On the one hand you have the NHL, where a hit to the head is a hit to the head only when it's a hit to the head in a certain area of the ice at a certain point of the game when it involves a certain part of the body for certain players on certain teams at certain times of the year.
Of course, it takes the NHL nearly 24 hours to make the determination that Raffi Torres doesn't merit suspension for his attempt to decapitate Brent Seabrook, as the goofs in New York use their personal bias and contaminated politics to dole out their 1950s-era, NHL-style equality.
And on the other hand you have the NBA, which needed about 15 minutes and one replay to determine that Kendrick Perkins' tip-in late in the Thunder's win over Denver should have been ruled goaltending.
The league quickly issued a statement, in essence an apology to the Nuggets for a game-changing play.
But in the NHL you have Colin Campbell, a living, breathing punch line for a league that wants to be taken seriously after decades of being a joke.
This is the same Campbell who was caught in an email scandal last year seeking special officiating treatment for his son, who now plays for Boston.
The same Campbell in those emails revealed his dislike for Marc Savard, who basically had his career ended by Matt Cooke's vicious elbow to the head that received -- guess what? -- no suspension.
The only consistency is the utter lack of consistency, and there have been 10 examples just in the last week that completely verify that leaguewide opinion.
And I'm sick as can be of qualifying discussions like this, but I'll do it again.
I love hitting in hockey, and I'm as old school as they come on this issue. I think it's a big part of the game.
The intimidation factor is huge, as witnessed by the way the Canucks have taken apart the Blackhawks physically in this series, forcing their defensemen -- especially Brian Campbell and Duncan Keith -- to turn it over and make poor passes (Keith) or bail on the play completely (Campbell).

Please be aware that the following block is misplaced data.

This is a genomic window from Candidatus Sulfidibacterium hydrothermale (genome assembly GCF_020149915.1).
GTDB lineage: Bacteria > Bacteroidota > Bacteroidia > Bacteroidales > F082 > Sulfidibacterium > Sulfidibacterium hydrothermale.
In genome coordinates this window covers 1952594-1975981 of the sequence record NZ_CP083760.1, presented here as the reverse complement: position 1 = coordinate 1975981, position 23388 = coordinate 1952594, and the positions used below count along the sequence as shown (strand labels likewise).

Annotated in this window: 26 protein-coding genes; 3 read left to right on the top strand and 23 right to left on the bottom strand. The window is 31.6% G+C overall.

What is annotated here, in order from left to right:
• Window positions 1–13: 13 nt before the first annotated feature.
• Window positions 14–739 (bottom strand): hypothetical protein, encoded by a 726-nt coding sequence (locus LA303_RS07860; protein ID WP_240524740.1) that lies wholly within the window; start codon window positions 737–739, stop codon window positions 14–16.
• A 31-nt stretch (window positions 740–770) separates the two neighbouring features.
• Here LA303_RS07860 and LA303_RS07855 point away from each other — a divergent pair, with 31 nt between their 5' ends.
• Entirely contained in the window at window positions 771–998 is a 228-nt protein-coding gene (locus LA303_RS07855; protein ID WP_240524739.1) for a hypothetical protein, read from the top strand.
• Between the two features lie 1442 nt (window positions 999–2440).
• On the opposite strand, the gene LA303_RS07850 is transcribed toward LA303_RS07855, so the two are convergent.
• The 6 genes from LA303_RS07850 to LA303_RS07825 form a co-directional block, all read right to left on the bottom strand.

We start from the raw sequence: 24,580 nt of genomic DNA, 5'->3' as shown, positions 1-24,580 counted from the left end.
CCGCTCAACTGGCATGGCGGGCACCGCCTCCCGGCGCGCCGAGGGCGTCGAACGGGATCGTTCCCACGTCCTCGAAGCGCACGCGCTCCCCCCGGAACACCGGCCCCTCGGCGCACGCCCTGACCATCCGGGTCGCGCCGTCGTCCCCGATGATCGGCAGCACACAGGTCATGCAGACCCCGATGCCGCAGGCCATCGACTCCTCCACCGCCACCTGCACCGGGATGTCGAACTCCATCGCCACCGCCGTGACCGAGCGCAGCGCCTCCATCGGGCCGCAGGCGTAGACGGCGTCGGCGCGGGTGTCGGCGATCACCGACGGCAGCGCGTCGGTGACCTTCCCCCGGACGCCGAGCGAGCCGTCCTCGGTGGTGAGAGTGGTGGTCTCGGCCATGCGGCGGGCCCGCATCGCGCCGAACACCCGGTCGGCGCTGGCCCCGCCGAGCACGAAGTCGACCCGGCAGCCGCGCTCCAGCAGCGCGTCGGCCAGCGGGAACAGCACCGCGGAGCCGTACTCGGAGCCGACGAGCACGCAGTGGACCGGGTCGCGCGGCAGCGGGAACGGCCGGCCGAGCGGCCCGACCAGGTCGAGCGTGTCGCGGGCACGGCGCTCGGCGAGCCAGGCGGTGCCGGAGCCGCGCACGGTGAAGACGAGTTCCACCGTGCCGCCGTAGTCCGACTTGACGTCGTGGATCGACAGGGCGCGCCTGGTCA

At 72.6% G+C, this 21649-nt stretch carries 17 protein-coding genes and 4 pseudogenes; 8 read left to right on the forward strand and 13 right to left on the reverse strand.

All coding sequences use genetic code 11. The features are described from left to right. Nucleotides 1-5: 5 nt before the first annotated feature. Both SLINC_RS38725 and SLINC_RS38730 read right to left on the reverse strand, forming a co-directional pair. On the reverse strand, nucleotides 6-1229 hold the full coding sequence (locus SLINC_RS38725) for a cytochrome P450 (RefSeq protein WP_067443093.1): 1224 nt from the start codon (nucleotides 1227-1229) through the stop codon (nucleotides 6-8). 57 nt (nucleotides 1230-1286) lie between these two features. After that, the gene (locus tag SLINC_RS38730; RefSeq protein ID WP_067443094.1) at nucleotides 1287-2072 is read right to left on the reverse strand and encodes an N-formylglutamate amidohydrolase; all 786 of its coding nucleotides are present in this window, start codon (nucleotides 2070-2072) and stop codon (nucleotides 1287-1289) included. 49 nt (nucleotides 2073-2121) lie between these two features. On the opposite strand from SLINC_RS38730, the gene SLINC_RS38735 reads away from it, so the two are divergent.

I don't want to see hitting go away. In fact, I think the NHL's attempt to turn the game into ballet since the lockout has made players more susceptible to injury because some players don't know how to hit any more, many don't expect it, and others don't prepare to be hit.
As for Raffi Torres, the lack of respect for another man's livelihood and health is stunning. He's not about hitting or intimidation. He's about intent to injure, and his history is proof enough even if you don't watch the games.
Yes, Seabrook had his head down, but he also didn't have the puck. Torres was coming from his blindside. Torres' stick was off the ice. He targeted Seabrook's head. And Torres is a repeat offender who came off a four-game suspension and was on the ice less than two periods when he did it again.
How many different ways does that violate Rule 48?
I guessed eight games. One GM I spoke to Monday thought 10. He couldn't possibly get less than five.
Torres got zero.
In Gary Bettman's corrupt clown college known as the NHL offices in New York, that's justice.
Considering the new head-injury protocol and that he now has had three concussions in 18 months, it's really surprising that the Hawks let Seabrook twice talk them into letting him play again Sunday night.
Bless him for wanting to be there for his team in a crucial Game 3, but he sat out Tuesday and the long-term consequences simply aren't worth the risk.
The hot rumor making the NHL rounds has Hawks assistant coach Mike Haviland joining former Hawks GM Dale Tallon in Florida, though Haviland's name is being mentioned in several places as a head-coaching candidate, including Dallas and New Jersey.
The 43-year-old New Jersey native went 3-1 when Joel Quenneville missed four games in February.
A Sports Illustrated poll of 166 NBA players asked, "Who do you want shooting with the game on the line?"
Kobe Bryant was the overwhelming favorite with 74 percent, followed by Kevin Durant and Dwyane Wade at 3 percent, and Ray Allen and Dirk Nowitzki at 2 percent.
Pacers coach Frank Vogel: "It's a major commitment to help on (Derrick) Rose all the time. The Bulls have monsters on the glass and you have to account for them, too.''
Down in front
Comedian Alex Kaseberg: "Barry Bonds has been found guilty of obstructing justice. Bonds is also guilty of obstructing moviegoers with his gigantic, steroid-swollen head.''
And finally …
Miami Herald's Greg Cote: "The Canucks seek to bring the Stanley Cup back to Canada for first the time since 1993. Not sure what should embarrass Canadians more: That drought. Or their inexplicable fascination with curling."
•Listen to Barry Rozner from 9 a.m. to noon Sundays on the Score's "Hit and Run" show at WSCR 670-AM.